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Presidential Statement of the Day

[ 7 ] June 5, 2008 |

Benjamin Harrison, remarking on the Johnstown Flood, 4 June 1889:

It would be wholly superfluous for me to attempt to set before you more impressively than the newspapers have already done the horrors attending the calamity which has fallen upon the city of Johnstown and the neighboring hamlets in a large section of Pennsylvania situated on the Susquehanna River. The grim pencil of Doré would be inadequate to portray the distress and horrors of this visitation. In such meetings as we have to-day here in the national capital and other like gatherings that are taking place in all the cities of this land, we have the only relief to the distress and darkness of the picture. When such calamitous visitations fall upon any section of our country we can only put about the dark picture the golden border of love and charity. It is in such fires as this that the brotherhood of men is welded. And where more appropriately than here at the national capital can we give expression to that sympathy and brotherhood which is now so strongly appealed to by the distress of large bodies of our fellow-citizens?

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[ 25 ] June 4, 2008 |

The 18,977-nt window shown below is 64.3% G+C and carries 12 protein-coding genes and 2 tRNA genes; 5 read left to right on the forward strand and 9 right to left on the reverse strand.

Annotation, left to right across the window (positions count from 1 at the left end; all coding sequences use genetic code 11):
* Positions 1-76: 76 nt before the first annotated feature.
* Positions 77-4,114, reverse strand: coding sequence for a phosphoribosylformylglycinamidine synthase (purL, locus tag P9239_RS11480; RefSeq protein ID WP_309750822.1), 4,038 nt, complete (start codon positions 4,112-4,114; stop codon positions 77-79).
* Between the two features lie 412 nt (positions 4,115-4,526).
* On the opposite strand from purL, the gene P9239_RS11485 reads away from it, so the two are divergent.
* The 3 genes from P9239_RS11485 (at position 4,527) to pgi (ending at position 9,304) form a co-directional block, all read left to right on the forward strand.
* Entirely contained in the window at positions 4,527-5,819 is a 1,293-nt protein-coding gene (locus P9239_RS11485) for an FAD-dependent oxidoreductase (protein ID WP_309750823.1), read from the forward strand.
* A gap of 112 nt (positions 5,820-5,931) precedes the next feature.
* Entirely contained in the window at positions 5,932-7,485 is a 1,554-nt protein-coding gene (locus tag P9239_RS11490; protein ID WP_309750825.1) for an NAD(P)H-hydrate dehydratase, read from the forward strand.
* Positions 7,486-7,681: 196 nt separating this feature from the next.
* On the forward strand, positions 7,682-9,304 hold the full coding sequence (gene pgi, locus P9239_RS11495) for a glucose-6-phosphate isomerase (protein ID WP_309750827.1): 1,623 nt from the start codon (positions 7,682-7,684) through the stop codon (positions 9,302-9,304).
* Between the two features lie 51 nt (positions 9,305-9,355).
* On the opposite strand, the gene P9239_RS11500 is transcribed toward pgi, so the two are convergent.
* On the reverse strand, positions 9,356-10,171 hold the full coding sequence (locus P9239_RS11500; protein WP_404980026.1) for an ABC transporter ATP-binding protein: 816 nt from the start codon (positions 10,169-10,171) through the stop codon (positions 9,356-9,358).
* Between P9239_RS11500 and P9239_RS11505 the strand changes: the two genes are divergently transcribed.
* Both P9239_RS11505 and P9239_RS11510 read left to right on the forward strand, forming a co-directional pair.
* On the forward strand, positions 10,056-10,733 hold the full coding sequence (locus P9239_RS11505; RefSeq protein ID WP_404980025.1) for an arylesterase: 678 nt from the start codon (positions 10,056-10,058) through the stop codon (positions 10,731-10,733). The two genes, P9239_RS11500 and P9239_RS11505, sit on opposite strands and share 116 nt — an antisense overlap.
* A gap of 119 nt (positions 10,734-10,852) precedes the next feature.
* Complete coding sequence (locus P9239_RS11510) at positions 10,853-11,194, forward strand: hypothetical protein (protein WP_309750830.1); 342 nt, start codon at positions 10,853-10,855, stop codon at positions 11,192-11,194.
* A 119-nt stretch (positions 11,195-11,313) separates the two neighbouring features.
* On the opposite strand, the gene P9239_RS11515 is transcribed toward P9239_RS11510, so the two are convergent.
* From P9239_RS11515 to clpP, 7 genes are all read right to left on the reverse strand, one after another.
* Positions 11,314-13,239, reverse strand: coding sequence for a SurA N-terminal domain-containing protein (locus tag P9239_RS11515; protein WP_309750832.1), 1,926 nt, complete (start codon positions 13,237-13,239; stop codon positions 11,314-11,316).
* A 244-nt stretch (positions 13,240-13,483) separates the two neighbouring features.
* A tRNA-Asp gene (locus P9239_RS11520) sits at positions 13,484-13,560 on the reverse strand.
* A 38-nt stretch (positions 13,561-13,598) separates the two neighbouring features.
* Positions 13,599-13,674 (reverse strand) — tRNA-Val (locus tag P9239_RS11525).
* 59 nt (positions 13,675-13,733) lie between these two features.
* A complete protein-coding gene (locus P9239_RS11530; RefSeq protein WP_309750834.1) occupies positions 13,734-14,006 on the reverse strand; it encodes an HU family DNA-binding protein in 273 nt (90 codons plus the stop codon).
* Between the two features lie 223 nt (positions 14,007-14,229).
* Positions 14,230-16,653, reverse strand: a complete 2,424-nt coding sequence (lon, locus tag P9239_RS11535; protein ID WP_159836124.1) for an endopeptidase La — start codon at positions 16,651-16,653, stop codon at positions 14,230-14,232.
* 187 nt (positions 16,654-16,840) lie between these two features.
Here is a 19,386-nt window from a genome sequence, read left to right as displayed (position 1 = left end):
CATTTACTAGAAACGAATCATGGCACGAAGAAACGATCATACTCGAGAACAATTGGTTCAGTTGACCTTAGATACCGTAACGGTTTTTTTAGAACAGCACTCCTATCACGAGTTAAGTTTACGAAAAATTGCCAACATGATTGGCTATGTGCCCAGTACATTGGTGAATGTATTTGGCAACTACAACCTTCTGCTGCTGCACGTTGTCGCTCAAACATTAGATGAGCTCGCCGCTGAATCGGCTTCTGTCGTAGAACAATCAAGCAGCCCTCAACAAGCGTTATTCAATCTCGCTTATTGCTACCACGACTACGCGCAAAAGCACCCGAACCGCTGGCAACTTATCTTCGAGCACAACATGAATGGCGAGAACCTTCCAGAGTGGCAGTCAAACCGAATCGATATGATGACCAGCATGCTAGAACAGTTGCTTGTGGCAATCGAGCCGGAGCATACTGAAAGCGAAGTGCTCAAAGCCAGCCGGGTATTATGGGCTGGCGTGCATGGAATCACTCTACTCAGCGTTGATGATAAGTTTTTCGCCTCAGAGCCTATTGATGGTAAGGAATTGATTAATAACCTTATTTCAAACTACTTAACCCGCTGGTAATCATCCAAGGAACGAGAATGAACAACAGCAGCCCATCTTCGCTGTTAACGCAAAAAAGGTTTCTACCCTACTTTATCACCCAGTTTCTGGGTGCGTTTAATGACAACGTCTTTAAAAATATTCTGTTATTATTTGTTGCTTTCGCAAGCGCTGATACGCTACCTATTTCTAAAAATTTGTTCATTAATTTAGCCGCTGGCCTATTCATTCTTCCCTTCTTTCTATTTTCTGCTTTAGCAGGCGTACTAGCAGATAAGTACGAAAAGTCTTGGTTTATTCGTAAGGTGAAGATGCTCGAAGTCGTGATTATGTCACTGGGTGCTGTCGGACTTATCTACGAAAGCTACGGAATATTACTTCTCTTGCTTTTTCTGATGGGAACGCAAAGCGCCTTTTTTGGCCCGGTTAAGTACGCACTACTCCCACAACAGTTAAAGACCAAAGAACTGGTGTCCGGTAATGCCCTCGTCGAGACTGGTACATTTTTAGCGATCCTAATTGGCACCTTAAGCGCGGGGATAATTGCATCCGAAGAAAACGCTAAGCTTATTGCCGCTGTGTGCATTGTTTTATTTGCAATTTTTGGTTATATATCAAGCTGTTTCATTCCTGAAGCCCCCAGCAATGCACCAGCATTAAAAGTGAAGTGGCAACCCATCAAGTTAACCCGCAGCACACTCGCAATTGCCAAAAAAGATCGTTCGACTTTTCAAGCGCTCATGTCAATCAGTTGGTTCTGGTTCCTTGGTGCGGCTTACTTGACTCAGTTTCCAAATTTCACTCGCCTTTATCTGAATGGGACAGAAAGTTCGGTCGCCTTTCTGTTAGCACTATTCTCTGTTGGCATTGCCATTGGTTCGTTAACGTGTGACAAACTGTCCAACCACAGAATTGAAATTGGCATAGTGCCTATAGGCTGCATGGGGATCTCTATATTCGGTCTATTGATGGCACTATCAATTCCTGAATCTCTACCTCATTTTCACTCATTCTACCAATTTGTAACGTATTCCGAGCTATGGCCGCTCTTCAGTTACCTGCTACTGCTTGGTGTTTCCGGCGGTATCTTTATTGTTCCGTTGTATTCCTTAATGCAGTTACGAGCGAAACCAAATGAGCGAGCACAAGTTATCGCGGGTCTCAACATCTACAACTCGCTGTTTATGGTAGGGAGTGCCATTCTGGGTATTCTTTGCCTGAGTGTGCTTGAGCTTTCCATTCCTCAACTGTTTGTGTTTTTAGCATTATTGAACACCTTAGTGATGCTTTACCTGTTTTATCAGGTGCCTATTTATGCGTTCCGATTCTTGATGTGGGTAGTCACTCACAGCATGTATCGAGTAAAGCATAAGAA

So I turned this gem up while doing some research this afternoon:

He and his aides have outlined a quick and successful overthrow of Hussein and rebuilding of a democratic Iraq that spreads peace through the Middle East. Establishing unchallenged world dominance for the United States, it cows the leaders of Iran, North Korea and al Qaeda. In this view, the domestic economy would soar, and help Bush and his party in 2004 to a victory that would realign the country’s political allegiances.

One reason for Bush’s confidence under pressure is the unshakeable belief of his advisers that this scenario is likely. Bush’s serenity “comes from the conviction he’s on the right course,” said Richard Perle, an influential conservative who leads a Pentagon advisory board. “He knows exactly what he’s doing. He knows where he’s going.”

Another member of that panel, former Reagan administration official Kenneth Adelman, says the Iraq war “will transform the region towards peace and decency.” Adelman believes Bush shares the view. “The only thing I’ve heard from him is, ‘Imagine if we didn’t do something like this,’” he said.


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Doesn’t Take Bernanke to See…

The other day I posted about banks’ decisions to stop providing loans to college students at “non-elite” universities and college. I suggested that it is decisions like these that help economic and racial inequality persist.

Turns out, Ben Bernanke agrees with me.